Growing up, did your school allow guns?

A coworker told me that if a student had approval from the principal, they were allowed to bring a gun from home to school. The gun was kept in the principals office and it was for students who would be going hunting either before or after school. They could also bring them on the school bus. Notice though they had to have approval by the principal so the student would have had to have earned that trust first.

Other schools commonly had rifle teams and gun ranges and students were either allowed to shoot the schools guns or bring them from home. Yes, many kids would strap a rifle onto their bike frame and go to school.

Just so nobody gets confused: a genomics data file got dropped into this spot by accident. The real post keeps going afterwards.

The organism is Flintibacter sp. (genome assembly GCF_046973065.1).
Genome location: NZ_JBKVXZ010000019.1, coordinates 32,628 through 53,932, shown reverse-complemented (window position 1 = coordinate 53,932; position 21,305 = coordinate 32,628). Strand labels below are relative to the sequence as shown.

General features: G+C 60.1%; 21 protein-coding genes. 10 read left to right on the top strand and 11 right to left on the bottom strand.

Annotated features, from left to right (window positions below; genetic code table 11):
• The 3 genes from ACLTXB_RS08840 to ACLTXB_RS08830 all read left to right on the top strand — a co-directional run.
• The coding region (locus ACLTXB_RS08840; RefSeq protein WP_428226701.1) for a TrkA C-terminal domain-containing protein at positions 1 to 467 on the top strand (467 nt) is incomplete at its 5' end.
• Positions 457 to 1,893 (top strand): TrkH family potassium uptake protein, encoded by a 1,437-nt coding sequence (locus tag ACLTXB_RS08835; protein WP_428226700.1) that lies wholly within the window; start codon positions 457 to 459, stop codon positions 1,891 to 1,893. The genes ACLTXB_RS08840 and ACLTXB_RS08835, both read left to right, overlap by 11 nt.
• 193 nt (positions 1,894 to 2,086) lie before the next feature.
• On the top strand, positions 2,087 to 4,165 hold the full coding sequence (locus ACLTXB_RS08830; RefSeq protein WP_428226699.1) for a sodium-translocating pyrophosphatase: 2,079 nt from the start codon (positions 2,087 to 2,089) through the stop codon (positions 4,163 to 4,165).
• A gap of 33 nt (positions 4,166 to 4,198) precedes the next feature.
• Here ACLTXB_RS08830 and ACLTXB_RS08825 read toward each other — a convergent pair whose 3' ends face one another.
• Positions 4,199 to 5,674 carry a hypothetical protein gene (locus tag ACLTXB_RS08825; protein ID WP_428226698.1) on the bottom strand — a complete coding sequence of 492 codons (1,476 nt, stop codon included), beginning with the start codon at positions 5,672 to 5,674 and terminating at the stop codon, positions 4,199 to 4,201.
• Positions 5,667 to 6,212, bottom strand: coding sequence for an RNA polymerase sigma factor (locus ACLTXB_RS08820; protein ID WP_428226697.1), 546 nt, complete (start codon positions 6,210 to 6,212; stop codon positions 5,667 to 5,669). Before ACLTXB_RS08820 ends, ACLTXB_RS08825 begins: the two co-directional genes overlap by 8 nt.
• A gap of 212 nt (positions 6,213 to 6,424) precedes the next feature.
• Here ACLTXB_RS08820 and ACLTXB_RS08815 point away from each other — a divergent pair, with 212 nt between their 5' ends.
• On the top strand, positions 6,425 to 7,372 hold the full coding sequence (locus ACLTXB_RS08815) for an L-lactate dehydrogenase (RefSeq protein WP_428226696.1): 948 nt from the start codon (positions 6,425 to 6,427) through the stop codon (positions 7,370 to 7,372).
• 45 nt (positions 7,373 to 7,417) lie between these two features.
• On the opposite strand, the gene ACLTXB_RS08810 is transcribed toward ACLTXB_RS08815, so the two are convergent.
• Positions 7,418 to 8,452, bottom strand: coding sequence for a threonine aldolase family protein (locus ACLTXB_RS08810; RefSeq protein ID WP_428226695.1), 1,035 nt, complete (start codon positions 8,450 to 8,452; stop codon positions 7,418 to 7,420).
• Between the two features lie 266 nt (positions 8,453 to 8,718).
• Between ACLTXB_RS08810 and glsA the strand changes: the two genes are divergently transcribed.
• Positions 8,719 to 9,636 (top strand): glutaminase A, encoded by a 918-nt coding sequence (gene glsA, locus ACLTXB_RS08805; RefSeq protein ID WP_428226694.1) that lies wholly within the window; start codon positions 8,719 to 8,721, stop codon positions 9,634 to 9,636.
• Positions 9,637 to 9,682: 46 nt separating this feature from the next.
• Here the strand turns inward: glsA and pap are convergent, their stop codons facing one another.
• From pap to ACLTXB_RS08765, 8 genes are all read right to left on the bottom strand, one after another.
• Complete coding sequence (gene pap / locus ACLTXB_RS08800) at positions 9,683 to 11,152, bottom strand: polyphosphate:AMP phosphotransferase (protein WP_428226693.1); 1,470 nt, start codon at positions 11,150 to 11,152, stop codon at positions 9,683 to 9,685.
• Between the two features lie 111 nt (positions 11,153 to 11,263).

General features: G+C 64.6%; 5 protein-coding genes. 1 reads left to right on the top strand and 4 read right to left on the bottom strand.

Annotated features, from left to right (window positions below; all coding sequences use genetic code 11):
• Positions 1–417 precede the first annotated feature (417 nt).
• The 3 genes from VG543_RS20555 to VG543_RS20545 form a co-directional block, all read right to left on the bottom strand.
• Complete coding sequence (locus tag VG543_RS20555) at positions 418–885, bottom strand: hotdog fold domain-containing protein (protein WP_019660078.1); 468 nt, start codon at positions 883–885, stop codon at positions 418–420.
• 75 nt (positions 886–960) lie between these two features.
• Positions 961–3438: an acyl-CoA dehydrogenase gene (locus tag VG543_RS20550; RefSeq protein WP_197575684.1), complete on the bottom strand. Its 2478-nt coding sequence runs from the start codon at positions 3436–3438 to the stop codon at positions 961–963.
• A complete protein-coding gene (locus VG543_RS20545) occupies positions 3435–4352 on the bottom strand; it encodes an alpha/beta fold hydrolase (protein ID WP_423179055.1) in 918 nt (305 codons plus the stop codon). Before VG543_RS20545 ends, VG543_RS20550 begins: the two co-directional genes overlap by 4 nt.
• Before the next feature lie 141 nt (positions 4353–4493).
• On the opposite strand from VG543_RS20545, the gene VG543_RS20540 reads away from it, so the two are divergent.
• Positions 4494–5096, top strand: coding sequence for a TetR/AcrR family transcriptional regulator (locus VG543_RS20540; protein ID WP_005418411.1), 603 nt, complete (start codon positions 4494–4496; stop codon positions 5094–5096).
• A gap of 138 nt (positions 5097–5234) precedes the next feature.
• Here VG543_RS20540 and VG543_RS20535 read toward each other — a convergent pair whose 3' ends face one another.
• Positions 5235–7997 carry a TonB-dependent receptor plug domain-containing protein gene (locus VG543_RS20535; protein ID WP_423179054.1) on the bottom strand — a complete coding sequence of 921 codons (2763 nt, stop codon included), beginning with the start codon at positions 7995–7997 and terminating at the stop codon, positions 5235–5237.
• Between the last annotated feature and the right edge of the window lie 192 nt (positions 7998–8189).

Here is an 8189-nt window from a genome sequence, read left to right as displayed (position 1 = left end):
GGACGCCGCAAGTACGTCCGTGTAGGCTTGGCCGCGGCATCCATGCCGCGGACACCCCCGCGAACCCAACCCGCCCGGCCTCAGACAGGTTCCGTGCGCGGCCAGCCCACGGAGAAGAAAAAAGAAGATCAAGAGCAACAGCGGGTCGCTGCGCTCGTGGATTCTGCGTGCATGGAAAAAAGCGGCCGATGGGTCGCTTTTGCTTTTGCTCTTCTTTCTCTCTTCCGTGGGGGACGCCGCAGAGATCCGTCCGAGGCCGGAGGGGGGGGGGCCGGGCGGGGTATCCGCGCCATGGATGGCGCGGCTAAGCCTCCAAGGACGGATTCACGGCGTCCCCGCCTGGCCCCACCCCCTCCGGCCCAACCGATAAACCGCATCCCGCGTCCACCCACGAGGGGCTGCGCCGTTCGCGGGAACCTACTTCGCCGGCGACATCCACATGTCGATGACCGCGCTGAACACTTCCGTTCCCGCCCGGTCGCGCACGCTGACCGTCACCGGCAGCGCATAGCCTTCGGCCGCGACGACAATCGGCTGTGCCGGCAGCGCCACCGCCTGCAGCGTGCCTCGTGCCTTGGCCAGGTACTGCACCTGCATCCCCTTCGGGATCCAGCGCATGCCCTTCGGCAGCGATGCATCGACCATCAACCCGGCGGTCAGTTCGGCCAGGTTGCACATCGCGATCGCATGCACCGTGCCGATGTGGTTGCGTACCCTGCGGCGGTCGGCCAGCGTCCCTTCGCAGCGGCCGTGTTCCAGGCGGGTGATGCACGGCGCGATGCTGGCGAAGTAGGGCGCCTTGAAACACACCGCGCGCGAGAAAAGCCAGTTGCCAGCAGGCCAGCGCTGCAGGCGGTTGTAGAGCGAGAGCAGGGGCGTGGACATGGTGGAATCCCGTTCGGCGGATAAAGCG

Now the closest I ever saw this was one school I worked at in the 90’s still had a rifle team and range with its ROTC program and when I went to school in a rural area some kids still drove trucks which had gun racks.

Also when I was growing up most kids carried a pocket knife.

So, when you were growing up,

  1. Were guns allowed in school?
  2. Did your school have a rifle team?
  3. If so what were the rules regarding how the gun and ammunition were kept?
  4. What part of the country was this?

1-2. No, of course not. 3. N/A 4. New England, early to mid-90s.

A friend was allowed to bring in a flintlock for a history speech or something.

At college you could keep a gun in your car or if no car then with Campus Police.


Guns were OK, but had to be left in your car.

I posted about this in this thread. Quoted below:

Definitely not permitted in the city (ca 70k pop) where I went to junior high and high school. When I was younger I lived in a town of around 4500 people; no idea what the rules were for high school there.